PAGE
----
LOCKPORT - The teenager who was in the Lockport building that was set on fire last summer told a friend that day, "Joe is gone," when he stepped outside the friend's house after escaping the flames.
He had left another boy, Joseph Phillips, inside, where he was trying to put the fire out.
The 14-year-old friend testified Friday in Niagara Family Court that the defendant, also 14, made the comment when he first saw the giant fire at the HTI Recycling plant.
The defendant, whose name is not being published because he was 13 at the time of the Aug. 10 fire, pleaded guilty Thursday to third-degree burglary and fourth-degree arson.
The friend testified Friday that the defendant made the comment, "Joe is gone," before he even played the desperate voice mail from Phillips, in which the trapped boy shouted, "I'm (expletive) gonna die!"
The friend said he'd been in the vacant HTI office building more than 10 times, with the defendant, Phillips or both.
He testified that a video clip shown for the first time Thursday showed Phillips poking through the remains of burned papers Phillips had lit in the HTI building the week before the big blaze.
"Didn't Joe tell you, 'I'm a pyromaniac'?" defense counsel A. Angelo DiMillo asked.
"Yes," the mutual friend answered.
He also testified that he told Phillips not to start a fire when he was in the building with Phillips the previous week, but Phillips did it anyway and directed the friend to take a video of that fire on his cellphone. The friend said he did so.
Niagara County Family Court Judge John F. Batt on Friday scheduled sentencing April 4 for the defendant.
The longest sentence Batt can impose is 18 months in a detention facility operated by one of two state agencies: the Office of Children and Family Services or the Department of Social Services.
Batt also has the option of placing the boy on probation or granting him a conditional discharge or an adjournment in contemplation of dismissal.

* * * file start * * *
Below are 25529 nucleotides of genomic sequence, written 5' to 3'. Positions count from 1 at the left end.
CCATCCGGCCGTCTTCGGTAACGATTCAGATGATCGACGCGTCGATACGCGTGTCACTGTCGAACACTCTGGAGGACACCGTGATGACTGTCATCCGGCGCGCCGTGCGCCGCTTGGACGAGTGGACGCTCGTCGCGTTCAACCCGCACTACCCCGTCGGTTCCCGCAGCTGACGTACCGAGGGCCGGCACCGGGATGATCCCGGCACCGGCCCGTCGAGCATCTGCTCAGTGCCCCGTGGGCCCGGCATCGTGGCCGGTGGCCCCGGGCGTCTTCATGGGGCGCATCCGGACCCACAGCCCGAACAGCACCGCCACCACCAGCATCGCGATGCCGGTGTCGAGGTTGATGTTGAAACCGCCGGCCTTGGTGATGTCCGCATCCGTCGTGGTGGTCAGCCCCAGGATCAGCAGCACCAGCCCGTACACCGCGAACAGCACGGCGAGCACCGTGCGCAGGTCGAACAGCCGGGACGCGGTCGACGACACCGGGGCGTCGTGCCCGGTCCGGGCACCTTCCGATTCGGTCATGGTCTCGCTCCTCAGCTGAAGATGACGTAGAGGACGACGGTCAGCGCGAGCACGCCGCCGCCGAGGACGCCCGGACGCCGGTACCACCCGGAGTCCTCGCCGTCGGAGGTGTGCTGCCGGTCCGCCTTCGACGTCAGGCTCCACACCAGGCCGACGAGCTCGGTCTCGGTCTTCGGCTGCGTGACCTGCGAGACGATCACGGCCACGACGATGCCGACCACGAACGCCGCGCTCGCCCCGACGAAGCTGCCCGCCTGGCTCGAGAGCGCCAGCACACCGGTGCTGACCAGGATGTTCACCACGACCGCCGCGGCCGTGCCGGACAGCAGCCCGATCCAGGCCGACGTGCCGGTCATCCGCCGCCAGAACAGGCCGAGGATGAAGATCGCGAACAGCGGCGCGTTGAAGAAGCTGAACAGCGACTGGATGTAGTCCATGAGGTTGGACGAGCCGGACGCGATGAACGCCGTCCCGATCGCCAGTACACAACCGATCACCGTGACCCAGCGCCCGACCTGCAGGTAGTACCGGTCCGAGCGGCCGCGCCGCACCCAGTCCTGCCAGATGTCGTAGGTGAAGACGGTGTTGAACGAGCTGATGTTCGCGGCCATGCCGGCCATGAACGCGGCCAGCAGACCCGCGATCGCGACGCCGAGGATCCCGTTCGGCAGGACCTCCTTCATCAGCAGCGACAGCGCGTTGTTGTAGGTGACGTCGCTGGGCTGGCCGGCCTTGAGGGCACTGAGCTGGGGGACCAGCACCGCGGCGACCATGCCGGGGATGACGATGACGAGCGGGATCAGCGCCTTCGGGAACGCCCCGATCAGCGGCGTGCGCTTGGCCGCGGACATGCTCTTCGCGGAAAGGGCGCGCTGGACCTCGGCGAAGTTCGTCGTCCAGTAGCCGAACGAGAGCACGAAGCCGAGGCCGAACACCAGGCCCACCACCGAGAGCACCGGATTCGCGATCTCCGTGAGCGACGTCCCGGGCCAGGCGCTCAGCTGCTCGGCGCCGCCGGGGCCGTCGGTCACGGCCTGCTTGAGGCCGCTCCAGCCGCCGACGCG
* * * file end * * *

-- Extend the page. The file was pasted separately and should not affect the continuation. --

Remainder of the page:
The boy pleaded guilty to the charges as an accomplice to Joseph Phillips, 14, who did not leave the burning building when the defendant did. Phillips tried to extinguish the fire that got out of control, was trapped in the building and died.
Friday morning, Batt finished watching a video of an 80-minute interview conducted by Lockport Police Detective Lt. Todd A. Chenez with the defendant and his parents on the night of the fire, Aug. 10.
The defendant said he had accompanied Phillips into the vacant former office building, but Phillips started the fire.
Video clips recovered from the defendant's cellphone showed Phillips making his way through some brush, apparently on the HTI property, and climbing a ladder to enter the building. The defendant told police that the ladder led to the roof, and they then jumped into the building through a second-story window.
The cellphone video also showed a fire fueled by papers and boxes on a floor inside the building, but no faces were visible. The defendant told Chenez that there were two fires: one on the second floor, which he and Phillips extinguished with the contents of a discarded Gatorade bottle, and the fatal fire on the first floor.
On the interview video, the defendant told his father that when he left, Phillips "was using his shirt to put it out."
"That'll make it worse," the father replied.
While Chenez was outside the interview room, the defendant's mother warned her son that he could be charged as an accomplice, which did in fact happen.
"You need to be careful about what you say," the mother said. "I pray Joe's OK, but that doesn't make everything else OK."
"This is a huge (expletive) storm. Huge," the father told his son.
The boy told Chenez that he ran to another friend's house nearby after escaping the building, "and I told him what was going on. When I came outside, there was a giant blaze."
The last video clip from the phone shows the massive fire while two boys debate whether they should report what they knew. The friend testified Friday that his was the voice urging, "We have to tell them. The building's falling."
He said the defendant was the person who replied, "Are you kidding me?"
The friend testified the defendant tried to delete the videos from his phone "because he was scared. He didn't want to get in trouble."